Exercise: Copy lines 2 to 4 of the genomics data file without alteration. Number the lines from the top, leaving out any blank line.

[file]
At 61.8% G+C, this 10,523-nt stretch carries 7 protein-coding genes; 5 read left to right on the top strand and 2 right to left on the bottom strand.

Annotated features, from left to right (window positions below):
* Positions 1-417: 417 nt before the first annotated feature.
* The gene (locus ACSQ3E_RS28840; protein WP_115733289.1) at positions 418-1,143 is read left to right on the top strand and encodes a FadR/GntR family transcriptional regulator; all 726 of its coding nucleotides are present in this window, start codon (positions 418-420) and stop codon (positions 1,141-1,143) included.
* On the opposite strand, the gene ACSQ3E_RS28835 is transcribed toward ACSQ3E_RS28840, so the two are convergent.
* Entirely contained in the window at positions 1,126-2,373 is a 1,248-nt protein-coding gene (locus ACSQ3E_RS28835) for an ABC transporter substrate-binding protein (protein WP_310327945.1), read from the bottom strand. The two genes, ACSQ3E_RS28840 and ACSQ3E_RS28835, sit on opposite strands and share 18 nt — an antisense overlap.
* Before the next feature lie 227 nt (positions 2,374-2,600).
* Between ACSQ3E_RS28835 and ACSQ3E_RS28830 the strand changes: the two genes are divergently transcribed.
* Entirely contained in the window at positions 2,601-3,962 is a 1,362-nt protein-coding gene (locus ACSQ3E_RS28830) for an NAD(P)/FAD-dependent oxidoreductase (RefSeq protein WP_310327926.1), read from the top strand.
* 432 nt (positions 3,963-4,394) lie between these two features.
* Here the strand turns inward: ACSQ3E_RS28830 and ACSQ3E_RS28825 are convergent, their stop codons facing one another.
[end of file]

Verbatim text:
Annotated features, from left to right (window positions below):
* Positions 1-417: 417 nt before the first annotated feature.
* The gene (locus ACSQ3E_RS28840; protein WP_115733289.1) at positions 418-1,143 is read left to right on the top strand and encodes a FadR/GntR family transcriptional regulator; all 726 of its coding nucleotides are present in this window, start codon (positions 418-420) and stop codon (positions 1,141-1,143) included.